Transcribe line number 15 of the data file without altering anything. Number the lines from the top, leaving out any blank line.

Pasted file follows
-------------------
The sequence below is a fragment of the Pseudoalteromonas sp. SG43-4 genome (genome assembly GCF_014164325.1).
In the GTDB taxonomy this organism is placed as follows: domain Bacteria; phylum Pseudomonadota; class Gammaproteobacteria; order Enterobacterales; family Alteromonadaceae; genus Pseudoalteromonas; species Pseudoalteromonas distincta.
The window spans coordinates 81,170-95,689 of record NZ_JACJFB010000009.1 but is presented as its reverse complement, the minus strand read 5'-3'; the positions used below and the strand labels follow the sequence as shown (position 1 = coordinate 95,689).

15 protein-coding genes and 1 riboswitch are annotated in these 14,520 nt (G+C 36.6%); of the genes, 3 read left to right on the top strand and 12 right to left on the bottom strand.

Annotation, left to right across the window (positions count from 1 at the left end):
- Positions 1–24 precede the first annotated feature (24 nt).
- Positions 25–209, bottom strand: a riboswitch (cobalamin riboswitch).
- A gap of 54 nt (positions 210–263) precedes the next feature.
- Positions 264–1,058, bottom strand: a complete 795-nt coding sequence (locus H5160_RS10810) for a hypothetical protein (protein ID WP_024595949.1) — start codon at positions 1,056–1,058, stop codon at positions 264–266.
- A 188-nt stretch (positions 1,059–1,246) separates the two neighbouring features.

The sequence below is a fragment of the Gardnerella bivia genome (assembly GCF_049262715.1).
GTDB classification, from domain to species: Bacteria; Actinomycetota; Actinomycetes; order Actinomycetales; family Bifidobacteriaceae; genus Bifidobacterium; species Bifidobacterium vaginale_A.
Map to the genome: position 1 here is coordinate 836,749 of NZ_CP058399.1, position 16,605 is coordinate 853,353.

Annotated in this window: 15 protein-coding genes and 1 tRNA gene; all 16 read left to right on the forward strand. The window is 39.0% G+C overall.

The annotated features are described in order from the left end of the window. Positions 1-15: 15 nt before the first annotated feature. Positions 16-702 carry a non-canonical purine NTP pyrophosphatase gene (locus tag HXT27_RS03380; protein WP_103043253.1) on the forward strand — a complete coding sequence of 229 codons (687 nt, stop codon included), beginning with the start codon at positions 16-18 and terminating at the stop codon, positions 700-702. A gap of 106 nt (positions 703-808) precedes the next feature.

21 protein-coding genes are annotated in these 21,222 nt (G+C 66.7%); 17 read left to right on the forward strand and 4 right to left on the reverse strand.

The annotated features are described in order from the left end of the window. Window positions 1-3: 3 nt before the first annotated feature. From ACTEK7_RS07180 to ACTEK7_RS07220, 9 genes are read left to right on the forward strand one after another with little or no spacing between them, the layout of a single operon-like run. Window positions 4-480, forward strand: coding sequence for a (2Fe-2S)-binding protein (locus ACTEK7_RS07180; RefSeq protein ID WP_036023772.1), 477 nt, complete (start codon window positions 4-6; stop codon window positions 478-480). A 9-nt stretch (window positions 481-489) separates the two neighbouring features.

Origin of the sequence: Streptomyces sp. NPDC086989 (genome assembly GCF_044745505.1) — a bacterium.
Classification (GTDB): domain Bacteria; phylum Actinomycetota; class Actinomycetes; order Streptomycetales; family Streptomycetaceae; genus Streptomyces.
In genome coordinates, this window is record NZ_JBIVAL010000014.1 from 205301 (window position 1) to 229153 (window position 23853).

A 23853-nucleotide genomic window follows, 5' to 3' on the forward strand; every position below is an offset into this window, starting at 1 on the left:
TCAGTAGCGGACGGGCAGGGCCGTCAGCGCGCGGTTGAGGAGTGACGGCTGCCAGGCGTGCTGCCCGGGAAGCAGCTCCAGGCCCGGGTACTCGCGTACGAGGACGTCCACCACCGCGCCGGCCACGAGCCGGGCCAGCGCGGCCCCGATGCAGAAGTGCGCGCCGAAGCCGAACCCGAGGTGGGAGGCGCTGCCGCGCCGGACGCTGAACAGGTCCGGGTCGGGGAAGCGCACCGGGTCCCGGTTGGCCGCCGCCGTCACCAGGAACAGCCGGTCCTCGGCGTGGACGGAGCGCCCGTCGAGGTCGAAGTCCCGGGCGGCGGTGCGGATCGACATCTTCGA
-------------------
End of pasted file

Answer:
The annotated features are described in order from the left end of the window. Positions 1-15: 15 nt before the first annotated feature. Positions 16-702 carry a non-canonical purine NTP pyrophosphatase gene (locus tag HXT27_RS03380; protein WP_103043253.1) on the forward strand — a complete coding sequence of 229 codons (687 nt, stop codon included), beginning with the start codon at positions 16-18 and terminating at the stop codon, positions 700-702. A gap of 106 nt (positions 703-808) precedes the next feature.